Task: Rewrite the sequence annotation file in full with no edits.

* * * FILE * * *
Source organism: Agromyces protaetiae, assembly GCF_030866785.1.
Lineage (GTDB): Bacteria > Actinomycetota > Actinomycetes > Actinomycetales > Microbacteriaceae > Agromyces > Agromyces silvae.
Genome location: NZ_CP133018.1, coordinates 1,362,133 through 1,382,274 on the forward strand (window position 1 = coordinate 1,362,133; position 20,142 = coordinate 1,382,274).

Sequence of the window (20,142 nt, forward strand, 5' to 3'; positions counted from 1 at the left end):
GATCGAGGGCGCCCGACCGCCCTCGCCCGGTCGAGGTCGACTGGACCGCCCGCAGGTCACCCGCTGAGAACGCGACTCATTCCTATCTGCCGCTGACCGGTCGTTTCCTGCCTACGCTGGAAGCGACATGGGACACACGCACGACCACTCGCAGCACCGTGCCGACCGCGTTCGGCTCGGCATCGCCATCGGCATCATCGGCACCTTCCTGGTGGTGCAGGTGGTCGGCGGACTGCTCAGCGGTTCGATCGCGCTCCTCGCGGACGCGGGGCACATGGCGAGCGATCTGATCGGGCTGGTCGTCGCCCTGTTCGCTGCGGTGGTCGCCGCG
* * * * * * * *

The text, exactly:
Source organism: Agromyces protaetiae, assembly GCF_030866785.1.
Lineage (GTDB): Bacteria > Actinomycetota > Actinomycetes > Actinomycetales > Microbacteriaceae > Agromyces > Agromyces silvae.
Genome location: NZ_CP133018.1, coordinates 1,362,133 through 1,382,274 on the forward strand (window position 1 = coordinate 1,362,133; position 20,142 = coordinate 1,382,274).

Sequence of the window (20,142 nt, forward strand, 5' to 3'; positions counted from 1 at the left end):
GATCGAGGGCGCCCGACCGCCCTCGCCCGGTCGAGGTCGACTGGACCGCCCGCAGGTCACCCGCTGAGAACGCGACTCATTCCTATCTGCCGCTGACCGGTCGTTTCCTGCCTACGCTGGAAGCGACATGGGACACACGCACGACCACTCGCAGCACCGTGCCGACCGCGTTCGGCTCGGCATCGCCATCGGCATCATCGGCACCTTCCTGGTGGTGCAGGTGGTCGGCGGACTGCTCAGCGGTTCGATCGCGCTCCTCGCGGACGCGGGGCACATGGCGAGCGATCTGATCGGGCTGGTCGTCGCCCTGTTCGCTGCGGTGGTCGCCGCG